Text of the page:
Enchanting Artists and Illustrations from the Golden Age of Fairy Tales
Whether we want to admit it or not, stories really are the glue that holds us together as cultures and societies. The entire fabric of our existence is weaved around stories – from religion to advertising, and from movies or entertainment to the pieces of conversation which spark connection between people.
Stories raise us, and stories keep us going when our lives become challenging. From the beginning of time, people passed down their valuable knowledge and legacies through stories, folklore, and fairy tales. So we’re never truly too old for stories, because our hearts long for the thrill of different worlds regardless of age.
The Golden Age of Illustration
According to Artcyclopedia, The Golden Age of Illustration was a period of unprecedented excellence in book and magazine illustration. It developed from advances in technology permitting accurate and inexpensive reproduction of art, combined with a voracious public demand for new graphic art.
In Europe, Golden Age artists were influenced by the Pre-Raphaelites and by such design-oriented movements as the Arts and Crafts Movement, Art Nouveau, and Les Nabis. Leading artists included Walter Crane, Edmund Dulac, Aubrey Beardsley, Arthur Rackham and Kay Nielsen.
American illustration of this period was anchored by the Brandywine Valley tradition, begun by Howard Pyle and carried on by his students, who included N.C. Wyeth, Maxfield Parrish, Frank Schoonover and Edwin Austin Abbey.
The same time frame coincided with the Golden Age of Fairy Tales (or children’s books), when the literary genre became popular especially because of these beautiful illustrations accompanying the stories.
On the right: illustration by Emma Florence Harrison for “Rapunzel” poem written by William Morris.
One of my favorite artists from the Golden Age is by far Kay Nielsen because his style is so unique and visionary for his time. His story as an artist also fascinated me, even though it broke my heart to learn how he died in poverty and obscurity even though throughout his life he had the chance to collaborate with Disney on motion pictures like Fantasia or Snow White, and he has known a little bit of notoriety in both Europe and USA.
Tragically, but also so beautifully, his wife passed away soon after his death.
Nielsen created illustrations for a volume of Hans Christian Andersen tales, as well as illustrations and concepts for The Arabian Nights, In Powder and Crinoline, Cinderella, and the most acclaimed: East of the Sun, West of the Moon (book which has been on my wishlist for a long time).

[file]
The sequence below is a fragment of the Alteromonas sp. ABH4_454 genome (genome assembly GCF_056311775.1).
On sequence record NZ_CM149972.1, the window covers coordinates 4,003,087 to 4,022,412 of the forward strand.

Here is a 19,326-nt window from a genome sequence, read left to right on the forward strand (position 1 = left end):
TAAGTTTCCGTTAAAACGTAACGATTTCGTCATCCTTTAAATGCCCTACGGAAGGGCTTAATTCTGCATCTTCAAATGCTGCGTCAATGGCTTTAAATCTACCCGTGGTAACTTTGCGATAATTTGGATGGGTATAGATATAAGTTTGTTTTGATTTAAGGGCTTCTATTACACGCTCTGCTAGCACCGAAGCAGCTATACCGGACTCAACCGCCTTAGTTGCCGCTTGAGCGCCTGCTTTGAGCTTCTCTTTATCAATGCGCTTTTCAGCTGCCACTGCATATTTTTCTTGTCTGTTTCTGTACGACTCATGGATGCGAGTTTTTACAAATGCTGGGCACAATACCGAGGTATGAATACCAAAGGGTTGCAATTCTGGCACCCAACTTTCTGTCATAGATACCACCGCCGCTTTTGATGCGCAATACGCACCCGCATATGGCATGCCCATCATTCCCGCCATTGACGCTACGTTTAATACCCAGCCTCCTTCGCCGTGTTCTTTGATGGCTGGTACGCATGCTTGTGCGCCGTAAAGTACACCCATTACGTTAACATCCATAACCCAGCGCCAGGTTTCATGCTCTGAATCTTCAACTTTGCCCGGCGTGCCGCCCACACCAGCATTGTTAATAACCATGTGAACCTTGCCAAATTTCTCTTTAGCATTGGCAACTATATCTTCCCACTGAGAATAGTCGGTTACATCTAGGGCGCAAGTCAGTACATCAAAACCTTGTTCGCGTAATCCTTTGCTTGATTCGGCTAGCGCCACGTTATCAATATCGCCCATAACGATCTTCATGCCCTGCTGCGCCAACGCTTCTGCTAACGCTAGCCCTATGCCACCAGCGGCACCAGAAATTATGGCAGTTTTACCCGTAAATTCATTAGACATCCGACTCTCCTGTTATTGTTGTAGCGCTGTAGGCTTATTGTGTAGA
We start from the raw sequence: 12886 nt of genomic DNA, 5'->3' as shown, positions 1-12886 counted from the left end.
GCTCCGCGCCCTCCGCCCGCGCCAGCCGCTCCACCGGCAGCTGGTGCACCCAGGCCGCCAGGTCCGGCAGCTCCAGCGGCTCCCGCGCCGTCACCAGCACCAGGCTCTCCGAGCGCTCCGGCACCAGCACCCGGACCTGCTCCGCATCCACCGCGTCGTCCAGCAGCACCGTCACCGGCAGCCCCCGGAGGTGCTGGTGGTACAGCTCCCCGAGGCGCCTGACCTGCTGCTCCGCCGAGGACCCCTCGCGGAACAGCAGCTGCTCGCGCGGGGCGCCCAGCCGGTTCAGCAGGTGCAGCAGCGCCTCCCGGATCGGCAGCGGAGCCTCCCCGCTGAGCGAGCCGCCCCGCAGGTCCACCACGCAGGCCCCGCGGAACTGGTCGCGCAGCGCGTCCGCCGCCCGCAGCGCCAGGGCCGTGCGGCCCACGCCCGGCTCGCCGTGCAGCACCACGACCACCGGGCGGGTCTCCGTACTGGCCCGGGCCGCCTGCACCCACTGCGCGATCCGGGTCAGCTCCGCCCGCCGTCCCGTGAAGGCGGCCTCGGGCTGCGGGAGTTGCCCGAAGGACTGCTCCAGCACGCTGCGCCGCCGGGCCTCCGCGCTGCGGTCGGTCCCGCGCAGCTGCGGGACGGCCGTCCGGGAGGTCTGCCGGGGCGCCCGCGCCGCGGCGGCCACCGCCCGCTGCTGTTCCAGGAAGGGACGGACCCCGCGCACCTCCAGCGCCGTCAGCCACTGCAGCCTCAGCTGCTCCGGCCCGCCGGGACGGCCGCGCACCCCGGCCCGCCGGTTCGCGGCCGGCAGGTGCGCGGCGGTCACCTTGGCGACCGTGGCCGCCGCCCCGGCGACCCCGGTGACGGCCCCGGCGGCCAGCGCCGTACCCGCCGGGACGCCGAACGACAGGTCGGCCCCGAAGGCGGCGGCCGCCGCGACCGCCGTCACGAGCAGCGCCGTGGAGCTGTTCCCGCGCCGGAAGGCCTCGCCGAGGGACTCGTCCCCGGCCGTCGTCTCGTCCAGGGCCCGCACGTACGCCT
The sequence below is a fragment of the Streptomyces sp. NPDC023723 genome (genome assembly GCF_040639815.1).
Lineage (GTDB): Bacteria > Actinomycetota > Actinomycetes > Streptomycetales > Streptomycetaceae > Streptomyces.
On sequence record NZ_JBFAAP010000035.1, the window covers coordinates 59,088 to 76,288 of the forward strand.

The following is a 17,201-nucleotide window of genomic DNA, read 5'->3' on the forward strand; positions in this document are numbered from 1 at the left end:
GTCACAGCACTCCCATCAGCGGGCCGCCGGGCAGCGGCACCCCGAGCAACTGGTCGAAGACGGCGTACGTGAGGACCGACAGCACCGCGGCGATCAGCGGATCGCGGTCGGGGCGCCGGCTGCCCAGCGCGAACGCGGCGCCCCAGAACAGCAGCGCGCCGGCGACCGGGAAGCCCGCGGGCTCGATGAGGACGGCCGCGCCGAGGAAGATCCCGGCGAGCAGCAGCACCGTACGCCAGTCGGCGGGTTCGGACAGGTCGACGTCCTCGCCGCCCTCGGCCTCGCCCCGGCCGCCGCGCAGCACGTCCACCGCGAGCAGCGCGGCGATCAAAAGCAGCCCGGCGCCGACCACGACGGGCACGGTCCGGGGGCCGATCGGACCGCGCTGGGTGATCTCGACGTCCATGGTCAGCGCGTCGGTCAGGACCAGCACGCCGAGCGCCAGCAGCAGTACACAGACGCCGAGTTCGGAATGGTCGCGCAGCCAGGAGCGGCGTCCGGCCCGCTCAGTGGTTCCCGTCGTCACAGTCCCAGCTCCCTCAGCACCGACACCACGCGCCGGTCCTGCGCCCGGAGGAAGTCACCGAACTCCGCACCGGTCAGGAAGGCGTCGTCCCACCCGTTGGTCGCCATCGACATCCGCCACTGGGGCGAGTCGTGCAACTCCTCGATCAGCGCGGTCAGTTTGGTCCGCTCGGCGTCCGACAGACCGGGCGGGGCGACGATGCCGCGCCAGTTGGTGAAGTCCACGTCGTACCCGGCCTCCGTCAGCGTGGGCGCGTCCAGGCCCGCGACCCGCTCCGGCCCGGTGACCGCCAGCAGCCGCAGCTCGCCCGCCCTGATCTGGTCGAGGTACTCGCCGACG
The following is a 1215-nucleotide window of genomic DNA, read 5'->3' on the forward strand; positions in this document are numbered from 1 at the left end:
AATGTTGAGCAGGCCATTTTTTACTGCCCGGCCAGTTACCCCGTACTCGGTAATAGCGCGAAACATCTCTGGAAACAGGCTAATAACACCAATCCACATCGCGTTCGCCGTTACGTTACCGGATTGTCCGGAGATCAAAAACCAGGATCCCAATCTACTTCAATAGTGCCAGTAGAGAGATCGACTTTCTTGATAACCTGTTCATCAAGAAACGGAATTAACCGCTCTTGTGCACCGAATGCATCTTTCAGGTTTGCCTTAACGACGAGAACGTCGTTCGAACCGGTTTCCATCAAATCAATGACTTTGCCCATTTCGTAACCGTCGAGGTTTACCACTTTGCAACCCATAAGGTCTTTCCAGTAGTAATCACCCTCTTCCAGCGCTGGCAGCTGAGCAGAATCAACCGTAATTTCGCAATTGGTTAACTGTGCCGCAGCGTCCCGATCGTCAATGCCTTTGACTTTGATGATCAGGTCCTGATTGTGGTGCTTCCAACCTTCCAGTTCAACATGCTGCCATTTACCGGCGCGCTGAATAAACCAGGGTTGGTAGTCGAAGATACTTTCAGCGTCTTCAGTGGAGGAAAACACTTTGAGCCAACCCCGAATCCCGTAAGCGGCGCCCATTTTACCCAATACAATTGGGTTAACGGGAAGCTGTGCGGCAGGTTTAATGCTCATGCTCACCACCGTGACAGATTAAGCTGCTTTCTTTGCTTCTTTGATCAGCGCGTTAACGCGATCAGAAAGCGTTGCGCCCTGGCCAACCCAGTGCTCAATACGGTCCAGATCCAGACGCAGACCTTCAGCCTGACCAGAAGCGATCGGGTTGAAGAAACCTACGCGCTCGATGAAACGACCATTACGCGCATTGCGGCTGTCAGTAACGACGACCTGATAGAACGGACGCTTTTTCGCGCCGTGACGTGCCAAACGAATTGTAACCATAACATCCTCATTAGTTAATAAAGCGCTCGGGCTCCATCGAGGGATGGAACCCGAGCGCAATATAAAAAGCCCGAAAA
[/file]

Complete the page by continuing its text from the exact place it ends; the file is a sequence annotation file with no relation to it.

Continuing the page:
If you are intrigued and would like to know more about Kay Nielsen’s life and art, this article from Myth & Moor is so well written and informative, so please give it a read.
Next, I discovered the wonderful artworks of Virginia Frances Sterrett who also illustrated the Arabian Nights, as well as old French fairy tales and Tanglewood Tales, in her recognizable art nouveau style.
Arthur Rackham is another Golden Age illustrator who brought to life tales such as Alice’s Adventures in Wonderland (1907), A Midsummer Night’s Dream (1908), Gulliver’s Travels (1909), Undine (1909), Aesop’s Fables (1912), Mother Goose (1913), A Christmas Carol (1915), The Romance of King Arthur (1917), Cinderella (1919), The Sleeping Beauty (1920), Comus (1921), The Tempest (1926), and The Legend of Sleepy Hollow (1928).
Even though his career included working in insurance, after 7 years of night studying he began his work as an illustrator of children’s books by using the then new half-tone process.
He first became known for his illustration to Grimm’s Fairy Tales. In 1905, he made his American debut with his illustrations to Rip van Winkle; and in 1906 his work was published in Peter Pan in Kensington Gardens.
A great resource I found for vintage book illustrations which also include Golden Age Illustrators is this website: https://www.oldbookillustrations.com/ where links are organized by subject, artist, artist type, language or publisher, making the discovery of artworks fun and easy. Do check it out if your appetite for illustrations has been opened.
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